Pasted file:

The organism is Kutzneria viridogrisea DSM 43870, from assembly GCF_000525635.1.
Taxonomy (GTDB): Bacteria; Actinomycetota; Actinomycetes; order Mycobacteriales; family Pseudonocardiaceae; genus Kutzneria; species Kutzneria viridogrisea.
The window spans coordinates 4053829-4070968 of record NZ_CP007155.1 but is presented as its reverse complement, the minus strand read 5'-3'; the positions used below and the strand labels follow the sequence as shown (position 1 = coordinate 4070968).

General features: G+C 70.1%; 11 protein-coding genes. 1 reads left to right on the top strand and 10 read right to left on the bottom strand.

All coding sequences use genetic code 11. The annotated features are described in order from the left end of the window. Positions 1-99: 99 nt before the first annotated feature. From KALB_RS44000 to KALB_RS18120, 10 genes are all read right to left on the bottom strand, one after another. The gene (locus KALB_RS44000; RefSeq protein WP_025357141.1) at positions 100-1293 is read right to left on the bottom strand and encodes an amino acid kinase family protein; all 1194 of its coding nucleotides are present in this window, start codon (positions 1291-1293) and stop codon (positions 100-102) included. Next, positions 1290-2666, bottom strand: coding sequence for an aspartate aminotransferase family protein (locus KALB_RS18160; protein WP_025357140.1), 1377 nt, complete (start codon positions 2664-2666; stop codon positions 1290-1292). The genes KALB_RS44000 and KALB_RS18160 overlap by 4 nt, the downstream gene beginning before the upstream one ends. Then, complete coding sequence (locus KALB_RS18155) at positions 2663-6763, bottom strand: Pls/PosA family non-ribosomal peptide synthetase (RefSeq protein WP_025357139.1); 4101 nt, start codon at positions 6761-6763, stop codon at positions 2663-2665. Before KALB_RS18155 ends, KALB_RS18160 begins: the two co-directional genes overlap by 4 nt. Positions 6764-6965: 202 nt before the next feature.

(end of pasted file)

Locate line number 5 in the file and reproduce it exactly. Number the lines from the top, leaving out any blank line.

All coding sequences use genetic code 11. The annotated features are described in order from the left end of the window. Positions 1-99: 99 nt before the first annotated feature. From KALB_RS44000 to KALB_RS18120, 10 genes are all read right to left on the bottom strand, one after another. The gene (locus KALB_RS44000; RefSeq protein WP_025357141.1) at positions 100-1293 is read right to left on the bottom strand and encodes an amino acid kinase family protein; all 1194 of its coding nucleotides are present in this window, start codon (positions 1291-1293) and stop codon (positions 100-102) included. Next, positions 1290-2666, bottom strand: coding sequence for an aspartate aminotransferase family protein (locus KALB_RS18160; protein WP_025357140.1), 1377 nt, complete (start codon positions 2664-2666; stop codon positions 1290-1292). The genes KALB_RS44000 and KALB_RS18160 overlap by 4 nt, the downstream gene beginning before the upstream one ends. Then, complete coding sequence (locus KALB_RS18155) at positions 2663-6763, bottom strand: Pls/PosA family non-ribosomal peptide synthetase (RefSeq protein WP_025357139.1); 4101 nt, start codon at positions 6761-6763, stop codon at positions 2663-2665. Before KALB_RS18155 ends, KALB_RS18160 begins: the two co-directional genes overlap by 4 nt. Positions 6764-6965: 202 nt before the next feature.